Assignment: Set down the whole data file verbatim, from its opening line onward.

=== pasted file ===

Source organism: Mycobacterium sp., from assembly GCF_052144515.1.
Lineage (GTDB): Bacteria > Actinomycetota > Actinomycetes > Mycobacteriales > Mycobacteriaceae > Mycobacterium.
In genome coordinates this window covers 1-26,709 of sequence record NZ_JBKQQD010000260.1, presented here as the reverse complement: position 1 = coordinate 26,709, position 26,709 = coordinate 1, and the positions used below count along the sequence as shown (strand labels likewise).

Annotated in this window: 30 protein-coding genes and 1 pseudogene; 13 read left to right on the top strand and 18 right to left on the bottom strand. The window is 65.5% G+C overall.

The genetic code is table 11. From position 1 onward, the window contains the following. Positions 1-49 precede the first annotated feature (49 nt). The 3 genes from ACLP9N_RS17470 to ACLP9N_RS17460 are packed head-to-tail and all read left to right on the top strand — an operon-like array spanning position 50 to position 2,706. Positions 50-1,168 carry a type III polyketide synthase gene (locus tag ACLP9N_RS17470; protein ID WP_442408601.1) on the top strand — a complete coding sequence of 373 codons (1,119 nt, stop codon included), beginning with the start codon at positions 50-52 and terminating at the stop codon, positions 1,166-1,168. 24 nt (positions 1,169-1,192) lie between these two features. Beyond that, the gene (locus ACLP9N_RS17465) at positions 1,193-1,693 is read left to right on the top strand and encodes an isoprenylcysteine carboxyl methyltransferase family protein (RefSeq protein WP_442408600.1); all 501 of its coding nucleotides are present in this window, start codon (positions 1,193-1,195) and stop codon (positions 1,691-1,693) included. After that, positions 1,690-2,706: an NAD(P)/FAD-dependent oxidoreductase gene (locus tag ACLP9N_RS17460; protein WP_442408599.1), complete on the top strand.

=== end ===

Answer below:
Source organism: Mycobacterium sp., from assembly GCF_052144515.1.
Lineage (GTDB): Bacteria > Actinomycetota > Actinomycetes > Mycobacteriales > Mycobacteriaceae > Mycobacterium.
In genome coordinates this window covers 1-26,709 of sequence record NZ_JBKQQD010000260.1, presented here as the reverse complement: position 1 = coordinate 26,709, position 26,709 = coordinate 1, and the positions used below count along the sequence as shown (strand labels likewise).

Annotated in this window: 30 protein-coding genes and 1 pseudogene; 13 read left to right on the top strand and 18 right to left on the bottom strand. The window is 65.5% G+C overall.

The genetic code is table 11. From position 1 onward, the window contains the following. Positions 1-49 precede the first annotated feature (49 nt). The 3 genes from ACLP9N_RS17470 to ACLP9N_RS17460 are packed head-to-tail and all read left to right on the top strand — an operon-like array spanning position 50 to position 2,706. Positions 50-1,168 carry a type III polyketide synthase gene (locus tag ACLP9N_RS17470; protein ID WP_442408601.1) on the top strand — a complete coding sequence of 373 codons (1,119 nt, stop codon included), beginning with the start codon at positions 50-52 and terminating at the stop codon, positions 1,166-1,168. 24 nt (positions 1,169-1,192) lie between these two features. Beyond that, the gene (locus ACLP9N_RS17465) at positions 1,193-1,693 is read left to right on the top strand and encodes an isoprenylcysteine carboxyl methyltransferase family protein (RefSeq protein WP_442408600.1); all 501 of its coding nucleotides are present in this window, start codon (positions 1,193-1,195) and stop codon (positions 1,691-1,693) included. After that, positions 1,690-2,706: an NAD(P)/FAD-dependent oxidoreductase gene (locus tag ACLP9N_RS17460; protein WP_442408599.1), complete on the top strand.